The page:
Diversity & Inclusion? In the workplace?
Every year, companies invest thousands of dollars on implementing diversity/inclusion programs within their teams. The reason: diversity & inclusion builds stronger teams, with better problem-solving skills, resiliency, and empathy. According to Josh Bersin’s research, inclusive companies are 1.7 times more likely to be leaders at their own market, able to solve problems faster, and enjoy a strong list of benefits of a more diverse workplace.
We believe that diversity and inclusion are key elements in the growth of organizations in the 21st century. And although some companies are diversifying for pinkwashing, LGBT+ washing and their own (greedy) good -womp womp- we must admit that it also has a direct impact on the workplace, the humans that form it and their mental health.
But anyways. For honest, ethical companies who want to fuck up the corporate system for the better and nasty, greedy companies who want to implement diversity for colour washing, the $1000 question remains the same: how do we start the implementation? Let’s kick off with the basics:
What is Diversity anyway?
It’s having different “types” of people on your team. A “Diverse” team includes individuals from different social-economic backgrounds, nationalities, ethnicity, races, sexual orientations, gender identity, educational backgrounds, etc. It gives organizations the power of different perspectives on the same subjects.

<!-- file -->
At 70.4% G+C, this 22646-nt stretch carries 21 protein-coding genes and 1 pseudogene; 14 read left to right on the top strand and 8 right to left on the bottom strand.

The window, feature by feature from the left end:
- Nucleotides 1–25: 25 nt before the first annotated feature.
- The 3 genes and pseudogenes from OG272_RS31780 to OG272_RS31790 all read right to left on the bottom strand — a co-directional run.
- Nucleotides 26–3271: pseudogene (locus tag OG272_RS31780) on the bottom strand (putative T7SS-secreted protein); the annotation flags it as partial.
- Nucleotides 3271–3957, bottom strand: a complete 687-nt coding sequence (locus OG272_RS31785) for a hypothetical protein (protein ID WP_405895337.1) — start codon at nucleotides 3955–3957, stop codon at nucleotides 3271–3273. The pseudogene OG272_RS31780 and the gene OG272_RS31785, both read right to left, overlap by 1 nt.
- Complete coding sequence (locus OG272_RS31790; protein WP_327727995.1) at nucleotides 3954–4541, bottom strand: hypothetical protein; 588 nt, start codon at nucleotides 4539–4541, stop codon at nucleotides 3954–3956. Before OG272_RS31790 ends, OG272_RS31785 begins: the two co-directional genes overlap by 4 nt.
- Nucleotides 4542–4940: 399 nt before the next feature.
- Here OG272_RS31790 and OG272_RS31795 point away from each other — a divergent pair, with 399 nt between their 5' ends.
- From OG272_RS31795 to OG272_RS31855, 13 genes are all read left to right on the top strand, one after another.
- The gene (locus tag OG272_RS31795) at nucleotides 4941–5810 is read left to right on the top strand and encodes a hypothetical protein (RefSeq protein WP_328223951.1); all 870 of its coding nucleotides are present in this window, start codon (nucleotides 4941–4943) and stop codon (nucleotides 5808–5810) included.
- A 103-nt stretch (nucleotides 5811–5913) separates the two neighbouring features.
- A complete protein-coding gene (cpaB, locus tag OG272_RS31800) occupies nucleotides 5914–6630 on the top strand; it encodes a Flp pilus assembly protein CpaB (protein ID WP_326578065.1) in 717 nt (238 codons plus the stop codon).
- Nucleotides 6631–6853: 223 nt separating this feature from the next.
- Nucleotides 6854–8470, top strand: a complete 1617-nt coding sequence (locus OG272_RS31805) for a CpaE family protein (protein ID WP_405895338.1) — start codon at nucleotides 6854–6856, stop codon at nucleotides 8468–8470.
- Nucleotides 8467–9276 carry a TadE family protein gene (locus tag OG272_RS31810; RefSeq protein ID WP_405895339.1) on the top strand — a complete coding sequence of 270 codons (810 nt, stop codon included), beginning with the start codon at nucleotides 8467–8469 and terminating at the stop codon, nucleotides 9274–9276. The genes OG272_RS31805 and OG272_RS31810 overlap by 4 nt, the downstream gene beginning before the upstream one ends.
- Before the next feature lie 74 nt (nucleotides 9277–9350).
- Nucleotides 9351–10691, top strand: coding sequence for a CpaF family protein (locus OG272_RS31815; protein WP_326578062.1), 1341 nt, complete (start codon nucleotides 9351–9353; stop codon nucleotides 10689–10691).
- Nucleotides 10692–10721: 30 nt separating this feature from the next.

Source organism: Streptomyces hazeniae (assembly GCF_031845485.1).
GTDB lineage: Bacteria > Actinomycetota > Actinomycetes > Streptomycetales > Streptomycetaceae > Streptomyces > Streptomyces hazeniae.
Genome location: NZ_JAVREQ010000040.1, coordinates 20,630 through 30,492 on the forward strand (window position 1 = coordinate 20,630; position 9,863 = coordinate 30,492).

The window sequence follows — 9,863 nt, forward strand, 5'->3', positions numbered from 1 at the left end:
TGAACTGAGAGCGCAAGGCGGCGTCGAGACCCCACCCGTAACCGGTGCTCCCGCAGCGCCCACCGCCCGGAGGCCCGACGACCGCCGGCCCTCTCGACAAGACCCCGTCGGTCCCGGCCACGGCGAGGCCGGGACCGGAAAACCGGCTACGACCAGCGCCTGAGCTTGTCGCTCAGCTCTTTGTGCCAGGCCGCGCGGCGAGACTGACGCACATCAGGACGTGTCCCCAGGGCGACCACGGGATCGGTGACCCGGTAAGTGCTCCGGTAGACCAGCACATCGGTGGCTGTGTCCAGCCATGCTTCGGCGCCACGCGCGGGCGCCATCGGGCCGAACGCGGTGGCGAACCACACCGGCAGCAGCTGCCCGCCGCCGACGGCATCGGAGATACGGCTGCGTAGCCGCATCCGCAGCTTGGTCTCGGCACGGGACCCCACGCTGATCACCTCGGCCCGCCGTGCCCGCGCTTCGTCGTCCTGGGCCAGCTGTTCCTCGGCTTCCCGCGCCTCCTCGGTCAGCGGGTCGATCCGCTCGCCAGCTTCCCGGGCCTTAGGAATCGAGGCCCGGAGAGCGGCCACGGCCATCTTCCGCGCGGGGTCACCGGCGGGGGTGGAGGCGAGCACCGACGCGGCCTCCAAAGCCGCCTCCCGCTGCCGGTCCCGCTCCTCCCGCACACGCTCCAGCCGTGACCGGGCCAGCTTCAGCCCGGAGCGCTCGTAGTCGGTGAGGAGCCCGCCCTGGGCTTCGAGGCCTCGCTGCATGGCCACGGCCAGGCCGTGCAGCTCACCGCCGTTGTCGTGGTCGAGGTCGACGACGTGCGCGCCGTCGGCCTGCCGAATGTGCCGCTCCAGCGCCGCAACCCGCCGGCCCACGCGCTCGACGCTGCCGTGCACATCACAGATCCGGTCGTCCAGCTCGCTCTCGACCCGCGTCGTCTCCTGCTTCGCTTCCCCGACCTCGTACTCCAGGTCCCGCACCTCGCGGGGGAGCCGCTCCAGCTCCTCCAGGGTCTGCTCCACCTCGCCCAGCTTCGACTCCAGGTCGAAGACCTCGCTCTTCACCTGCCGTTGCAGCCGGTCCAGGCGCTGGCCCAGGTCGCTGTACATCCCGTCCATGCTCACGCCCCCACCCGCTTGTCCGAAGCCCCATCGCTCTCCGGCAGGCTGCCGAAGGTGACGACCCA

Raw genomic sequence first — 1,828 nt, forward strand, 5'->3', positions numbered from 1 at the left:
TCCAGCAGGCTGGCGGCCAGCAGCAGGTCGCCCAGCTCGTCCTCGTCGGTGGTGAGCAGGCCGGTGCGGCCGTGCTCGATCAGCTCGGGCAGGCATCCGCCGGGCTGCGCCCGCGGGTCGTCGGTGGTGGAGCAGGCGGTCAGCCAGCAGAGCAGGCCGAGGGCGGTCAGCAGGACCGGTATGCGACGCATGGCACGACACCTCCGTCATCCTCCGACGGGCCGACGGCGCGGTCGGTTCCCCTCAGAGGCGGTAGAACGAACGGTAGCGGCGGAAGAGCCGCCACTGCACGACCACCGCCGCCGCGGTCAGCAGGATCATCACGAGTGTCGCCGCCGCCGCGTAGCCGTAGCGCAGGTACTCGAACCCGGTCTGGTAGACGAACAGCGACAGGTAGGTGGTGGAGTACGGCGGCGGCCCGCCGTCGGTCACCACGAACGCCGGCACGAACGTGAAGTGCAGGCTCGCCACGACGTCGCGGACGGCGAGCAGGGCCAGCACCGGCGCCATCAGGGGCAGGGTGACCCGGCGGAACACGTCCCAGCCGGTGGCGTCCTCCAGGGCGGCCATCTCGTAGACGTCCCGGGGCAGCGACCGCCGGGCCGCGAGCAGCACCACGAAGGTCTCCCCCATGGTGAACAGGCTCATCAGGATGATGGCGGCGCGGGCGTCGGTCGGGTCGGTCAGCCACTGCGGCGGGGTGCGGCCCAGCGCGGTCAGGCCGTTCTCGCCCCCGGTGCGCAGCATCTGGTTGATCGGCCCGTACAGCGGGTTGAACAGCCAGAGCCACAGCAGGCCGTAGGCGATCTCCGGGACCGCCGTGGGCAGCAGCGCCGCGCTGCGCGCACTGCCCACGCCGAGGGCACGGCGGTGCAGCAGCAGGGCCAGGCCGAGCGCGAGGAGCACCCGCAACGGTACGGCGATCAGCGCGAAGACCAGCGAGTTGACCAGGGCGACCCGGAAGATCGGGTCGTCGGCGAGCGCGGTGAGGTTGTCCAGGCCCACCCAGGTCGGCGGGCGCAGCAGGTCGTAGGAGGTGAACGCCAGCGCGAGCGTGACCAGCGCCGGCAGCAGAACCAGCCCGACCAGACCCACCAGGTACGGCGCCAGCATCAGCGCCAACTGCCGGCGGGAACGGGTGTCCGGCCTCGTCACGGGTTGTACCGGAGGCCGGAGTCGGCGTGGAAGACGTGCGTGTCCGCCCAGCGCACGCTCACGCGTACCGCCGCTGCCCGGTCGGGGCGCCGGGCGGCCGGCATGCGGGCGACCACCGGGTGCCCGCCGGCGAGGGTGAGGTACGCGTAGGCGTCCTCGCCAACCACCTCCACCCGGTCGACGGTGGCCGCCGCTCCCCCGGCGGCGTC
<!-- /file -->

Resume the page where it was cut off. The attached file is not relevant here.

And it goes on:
4 types of diversity can be identified:
- Internal: These belong to individuals, and cannot be changed. Examples could be: ethnicity, age, sexual orientation, gender identity, physical/mental abilities, etc
- External: These don’t belong to us and we cannot (or it’s difficult) to change them. For example: education (quality), appearance, nationality, location, socioeconomic status, life experiences (the opportunity to have them), etc.
- Organizational: Also called “Functional Diversity”, and refers to the positions held inside a company by a diverse group of people. Examples are: Job title and payscale, management/employee status, seniority, etc.
- Worldview: This refers to how we see the world, our perspectives on certain matters and how we approach beliefs, etc: Examples: political beliefs, moral compass, outlook on life, epistemology, etc.
Now, what is Inclusion?
Inclusion is to give each member of the team the chance to play a role, express an opinion, participate actively and have access to company resources.
In a football team, diversity will mean having different “types” of people in your team, and inclusion will mean passing the ball to each team member so that everyone has the chance to play.
Why do companies commonly want to be more diverse and inclusive?
There are several reasons why diversity and inclusion are important for companies. Understanding this can help to easily embed diversity/inclusion into a clearer goal and better approach. Here are some common reasons why companies want to become more diverse/inclusive:
- Law: In some countries, it is a legal requirement to hire a certain percentage of staff from minority groups. The requirement differs between countries and others even forbid the so-called “diversity quota” and take a different approach to promoting diversity in companies.